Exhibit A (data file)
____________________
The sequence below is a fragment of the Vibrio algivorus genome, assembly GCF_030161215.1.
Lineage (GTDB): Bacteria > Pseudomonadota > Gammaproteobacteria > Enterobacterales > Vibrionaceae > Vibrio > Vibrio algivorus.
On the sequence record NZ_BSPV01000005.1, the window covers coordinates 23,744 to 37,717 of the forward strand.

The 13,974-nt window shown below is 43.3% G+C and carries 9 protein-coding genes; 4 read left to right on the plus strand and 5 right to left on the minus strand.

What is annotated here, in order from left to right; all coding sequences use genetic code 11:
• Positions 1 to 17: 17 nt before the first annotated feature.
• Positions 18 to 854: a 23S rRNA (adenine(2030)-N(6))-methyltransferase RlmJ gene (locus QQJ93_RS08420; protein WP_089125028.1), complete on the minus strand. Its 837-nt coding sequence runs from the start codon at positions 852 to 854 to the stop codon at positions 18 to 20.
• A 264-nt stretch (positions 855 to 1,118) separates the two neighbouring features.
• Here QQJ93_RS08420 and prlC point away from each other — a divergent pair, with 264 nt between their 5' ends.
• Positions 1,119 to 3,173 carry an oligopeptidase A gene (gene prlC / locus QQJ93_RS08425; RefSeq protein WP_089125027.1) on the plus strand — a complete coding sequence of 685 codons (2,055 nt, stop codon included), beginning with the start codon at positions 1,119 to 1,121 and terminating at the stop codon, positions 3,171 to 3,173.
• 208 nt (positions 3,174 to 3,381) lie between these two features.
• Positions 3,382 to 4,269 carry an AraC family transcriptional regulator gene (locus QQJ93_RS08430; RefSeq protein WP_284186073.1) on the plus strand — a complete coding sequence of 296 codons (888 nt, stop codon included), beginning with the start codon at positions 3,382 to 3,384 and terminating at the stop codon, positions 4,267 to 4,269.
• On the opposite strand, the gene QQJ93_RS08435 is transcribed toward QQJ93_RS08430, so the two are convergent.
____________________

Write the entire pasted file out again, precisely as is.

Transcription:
The sequence below is a fragment of the Vibrio algivorus genome, assembly GCF_030161215.1.
Lineage (GTDB): Bacteria > Pseudomonadota > Gammaproteobacteria > Enterobacterales > Vibrionaceae > Vibrio > Vibrio algivorus.
On the sequence record NZ_BSPV01000005.1, the window covers coordinates 23,744 to 37,717 of the forward strand.

The 13,974-nt window shown below is 43.3% G+C and carries 9 protein-coding genes; 4 read left to right on the plus strand and 5 right to left on the minus strand.

What is annotated here, in order from left to right; all coding sequences use genetic code 11:
• Positions 1 to 17: 17 nt before the first annotated feature.
• Positions 18 to 854: a 23S rRNA (adenine(2030)-N(6))-methyltransferase RlmJ gene (locus QQJ93_RS08420; protein WP_089125028.1), complete on the minus strand. Its 837-nt coding sequence runs from the start codon at positions 852 to 854 to the stop codon at positions 18 to 20.
• A 264-nt stretch (positions 855 to 1,118) separates the two neighbouring features.
• Here QQJ93_RS08420 and prlC point away from each other — a divergent pair, with 264 nt between their 5' ends.
• Positions 1,119 to 3,173 carry an oligopeptidase A gene (gene prlC / locus QQJ93_RS08425; RefSeq protein WP_089125027.1) on the plus strand — a complete coding sequence of 685 codons (2,055 nt, stop codon included), beginning with the start codon at positions 1,119 to 1,121 and terminating at the stop codon, positions 3,171 to 3,173.
• 208 nt (positions 3,174 to 3,381) lie between these two features.
• Positions 3,382 to 4,269 carry an AraC family transcriptional regulator gene (locus QQJ93_RS08430; RefSeq protein WP_284186073.1) on the plus strand — a complete coding sequence of 296 codons (888 nt, stop codon included), beginning with the start codon at positions 3,382 to 3,384 and terminating at the stop codon, positions 4,267 to 4,269.
• On the opposite strand, the gene QQJ93_RS08435 is transcribed toward QQJ93_RS08430, so the two are convergent.